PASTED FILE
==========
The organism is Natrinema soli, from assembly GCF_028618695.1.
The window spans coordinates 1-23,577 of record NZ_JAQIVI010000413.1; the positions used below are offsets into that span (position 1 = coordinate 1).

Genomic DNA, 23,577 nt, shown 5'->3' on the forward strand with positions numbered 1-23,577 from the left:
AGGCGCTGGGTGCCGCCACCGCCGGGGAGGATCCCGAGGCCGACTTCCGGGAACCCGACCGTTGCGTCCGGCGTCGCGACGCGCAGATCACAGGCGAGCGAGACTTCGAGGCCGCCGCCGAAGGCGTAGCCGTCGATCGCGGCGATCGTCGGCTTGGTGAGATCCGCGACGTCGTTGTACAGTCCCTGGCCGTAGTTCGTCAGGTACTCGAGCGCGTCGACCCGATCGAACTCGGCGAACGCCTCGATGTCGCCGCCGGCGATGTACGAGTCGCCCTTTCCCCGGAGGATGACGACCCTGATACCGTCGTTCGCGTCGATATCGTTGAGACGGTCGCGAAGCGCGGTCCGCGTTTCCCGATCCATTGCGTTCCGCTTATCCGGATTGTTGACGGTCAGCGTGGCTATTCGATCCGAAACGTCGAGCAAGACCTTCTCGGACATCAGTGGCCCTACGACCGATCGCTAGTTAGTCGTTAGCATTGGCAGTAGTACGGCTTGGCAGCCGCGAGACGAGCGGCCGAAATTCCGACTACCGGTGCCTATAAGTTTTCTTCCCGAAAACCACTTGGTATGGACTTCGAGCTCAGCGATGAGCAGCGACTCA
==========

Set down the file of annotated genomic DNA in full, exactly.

The organism is Natrinema soli, from assembly GCF_028618695.1.
The window spans coordinates 1-23,577 of record NZ_JAQIVI010000413.1; the positions used below are offsets into that span (position 1 = coordinate 1).

Genomic DNA, 23,577 nt, shown 5'->3' on the forward strand with positions numbered 1-23,577 from the left:
AGGCGCTGGGTGCCGCCACCGCCGGGGAGGATCCCGAGGCCGACTTCCGGGAACCCGACCGTTGCGTCCGGCGTCGCGACGCGCAGATCACAGGCGAGCGAGACTTCGAGGCCGCCGCCGAAGGCGTAGCCGTCGATCGCGGCGATCGTCGGCTTGGTGAGATCCGCGACGTCGTTGTACAGTCCCTGGCCGTAGTTCGTCAGGTACTCGAGCGCGTCGACCCGATCGAACTCGGCGAACGCCTCGATGTCGCCGCCGGCGATGTACGAGTCGCCCTTTCCCCGGAGGATGACGACCCTGATACCGTCGTTCGCGTCGATATCGTTGAGACGGTCGCGAAGCGCGGTCCGCGTTTCCCGATCCATTGCGTTCCGCTTATCCGGATTGTTGACGGTCAGCGTGGCTATTCGATCCGAAACGTCGAGCAAGACCTTCTCGGACATCAGTGGCCCTACGACCGATCGCTAGTTAGTCGTTAGCATTGGCAGTAGTACGGCTTGGCAGCCGCGAGACGAGCGGCCGAAATTCCGACTACCGGTGCCTATAAGTTTTCTTCCCGAAAACCACTTGGTATGGACTTCGAGCTCAGCGATGAGCAGCGACTCA